Amitava Bhattacharjee is a Professor of Astrophysical Sciences at Princeton University and was Head of the Theory Department at the U.S. Department of Energy's (DOE's) Princeton Plasma Physics Laboratory (PPPL) from 2012 to 2021. He received his doctorate from Princeton in 1981 (under the supervision of Professor Robert Dewar), master's degrees from Princeton and the University of Michigan, and graduated with First Class Honors in Physics as an undergraduate at the Indian Institute of Technology, Kharagpur. After his formal studies, Bhattacharjee became a Fellow at the Institute for Fusion Studies, University of Texas at Austin (directed by Professor Marshall Rosenbluth), a Fellow on the faculty at the Plasma Physics Programme of the Physical Research Laboratory, Ahmedabad (directed by Professor Predhiman Kaw), an Assistant and Associate Professor (untenured) in the Department of Applied Physics at Columbia University (1984–1993), an Associate and full Professor at the University of Iowa (1993–2003), and Paul Professor of Space Science at EOS (Institute of Earth, Oceans, and Space) and the Department of Physics at the University of New Hampshire (2003–2012). “It seems I have trouble holding down a job for any more than ten years,” he says. After arriving at Princeton, he founded the Princeton Center for Heliophysics (with Professor Jay Johnson), a Princeton-PPPL collaboration that investigates the plasma physics of the sun and planets, served as a Director of the Max Planck Princeton Center (established by Professor Stewart Prager and Professor Sibylle Guenter), which studies the role of plasma physics in laboratory, astrophysical, and space plasmas, established the Simons Mathematical and Physical Sciences Collaboration on “Hidden Symmetries and Fusion Energy” as a partnership of Princeton University with an international consortium of institutions to optimize the design of stellarators, and led the DOE's Exascale Computing project1 on the Whole Device Modeling Application (WDMApp) that aims to achieve whole-plasma simulation of magnetically confined fusion plasma, featured in a Special Issue of the Physics of Plasmas (2021), guest-edited by Bhattacharjee and Jack Wells (NVIDIA).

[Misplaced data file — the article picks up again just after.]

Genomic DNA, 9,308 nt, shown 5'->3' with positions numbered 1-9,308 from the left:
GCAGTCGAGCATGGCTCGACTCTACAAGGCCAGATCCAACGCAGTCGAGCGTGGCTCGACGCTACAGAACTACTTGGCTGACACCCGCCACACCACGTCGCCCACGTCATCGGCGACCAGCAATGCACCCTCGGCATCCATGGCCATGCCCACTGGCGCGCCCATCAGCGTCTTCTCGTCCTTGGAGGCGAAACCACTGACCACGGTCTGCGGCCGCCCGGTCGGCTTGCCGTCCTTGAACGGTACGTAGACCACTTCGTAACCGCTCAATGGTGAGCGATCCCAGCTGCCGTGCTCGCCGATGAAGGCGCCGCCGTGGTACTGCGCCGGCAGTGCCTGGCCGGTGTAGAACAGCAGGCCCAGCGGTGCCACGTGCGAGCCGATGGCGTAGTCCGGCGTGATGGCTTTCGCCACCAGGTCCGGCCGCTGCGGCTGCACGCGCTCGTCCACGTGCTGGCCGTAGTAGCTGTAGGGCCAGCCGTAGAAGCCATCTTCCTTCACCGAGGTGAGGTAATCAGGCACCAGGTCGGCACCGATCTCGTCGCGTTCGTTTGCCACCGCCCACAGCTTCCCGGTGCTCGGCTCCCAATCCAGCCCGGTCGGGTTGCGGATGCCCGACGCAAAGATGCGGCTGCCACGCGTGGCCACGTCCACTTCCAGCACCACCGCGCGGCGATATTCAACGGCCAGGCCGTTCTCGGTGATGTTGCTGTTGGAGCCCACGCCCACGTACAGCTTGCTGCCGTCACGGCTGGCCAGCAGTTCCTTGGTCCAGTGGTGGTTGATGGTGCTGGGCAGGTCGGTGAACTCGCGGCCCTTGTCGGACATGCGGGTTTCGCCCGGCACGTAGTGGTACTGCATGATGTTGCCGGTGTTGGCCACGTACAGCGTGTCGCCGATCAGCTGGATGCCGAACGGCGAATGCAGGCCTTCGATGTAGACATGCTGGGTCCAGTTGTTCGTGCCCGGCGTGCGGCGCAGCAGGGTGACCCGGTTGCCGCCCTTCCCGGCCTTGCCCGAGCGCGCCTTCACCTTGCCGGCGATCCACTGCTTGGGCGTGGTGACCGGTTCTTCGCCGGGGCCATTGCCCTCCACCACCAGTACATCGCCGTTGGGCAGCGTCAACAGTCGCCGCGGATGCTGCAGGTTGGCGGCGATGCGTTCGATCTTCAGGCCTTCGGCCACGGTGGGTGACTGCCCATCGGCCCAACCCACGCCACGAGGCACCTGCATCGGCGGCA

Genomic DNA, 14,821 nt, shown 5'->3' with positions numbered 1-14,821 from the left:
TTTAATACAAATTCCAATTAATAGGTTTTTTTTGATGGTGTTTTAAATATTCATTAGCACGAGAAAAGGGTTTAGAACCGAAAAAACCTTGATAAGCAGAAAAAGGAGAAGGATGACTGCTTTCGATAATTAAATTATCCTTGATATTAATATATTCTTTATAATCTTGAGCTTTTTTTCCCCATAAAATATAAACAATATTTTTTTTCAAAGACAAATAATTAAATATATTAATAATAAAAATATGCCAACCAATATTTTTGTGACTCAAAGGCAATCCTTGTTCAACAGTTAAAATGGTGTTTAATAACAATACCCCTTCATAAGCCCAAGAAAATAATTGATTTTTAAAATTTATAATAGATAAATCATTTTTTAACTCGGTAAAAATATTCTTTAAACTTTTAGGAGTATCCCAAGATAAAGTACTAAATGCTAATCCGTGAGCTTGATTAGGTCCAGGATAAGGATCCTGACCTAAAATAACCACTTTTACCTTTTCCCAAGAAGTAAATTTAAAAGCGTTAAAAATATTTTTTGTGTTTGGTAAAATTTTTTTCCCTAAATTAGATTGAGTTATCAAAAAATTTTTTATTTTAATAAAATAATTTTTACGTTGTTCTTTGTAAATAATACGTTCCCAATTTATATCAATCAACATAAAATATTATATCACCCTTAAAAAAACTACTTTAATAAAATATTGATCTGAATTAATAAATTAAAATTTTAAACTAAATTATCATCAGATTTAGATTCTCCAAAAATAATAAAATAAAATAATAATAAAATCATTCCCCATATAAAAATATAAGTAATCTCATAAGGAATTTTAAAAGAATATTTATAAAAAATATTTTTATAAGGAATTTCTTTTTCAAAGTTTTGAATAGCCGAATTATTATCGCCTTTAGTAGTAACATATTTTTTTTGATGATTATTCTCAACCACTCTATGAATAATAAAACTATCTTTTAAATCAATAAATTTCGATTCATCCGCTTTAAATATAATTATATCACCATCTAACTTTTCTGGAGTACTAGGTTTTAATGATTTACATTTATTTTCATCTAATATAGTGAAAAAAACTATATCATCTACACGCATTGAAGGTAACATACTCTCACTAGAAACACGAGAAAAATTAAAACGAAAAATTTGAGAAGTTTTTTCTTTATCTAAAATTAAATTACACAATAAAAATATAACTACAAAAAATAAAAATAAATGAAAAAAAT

Professor Bhattacharjee has made pioneering contributions to numerous topics in plasma physics, helped to launch the careers of more than 25 doctoral students and mentored over 40 postdoctoral scholars, authored or coauthored more than 375 research papers, coauthored with Professor Donald Gurnett the well-known textbook Introduction to Plasma Physics with Space, Laboratory, and Astrophysical Applications,2 served as Associate Editors for Geophysical Review Letters and Physics of Plasmas and Senior Editor of the Journal of Geophysical Research-Space Physics, chaired NASA's Living With a Star Targeted Research and Technology Steering Committee, and served on several advisory committees, including the recent National Academy of Sciences Committee on the Decadal Assessment of Plasma Science and the Fusion Energy Sciences Advisory Committee. He is a Fellow of the American Physical Society, the American Association for the Advancement of Science, and the American Geophysical Union, and he was a Fulbright Research Scholar and Invited Professor at the Ecole Polytechnique in Palaiseau (France).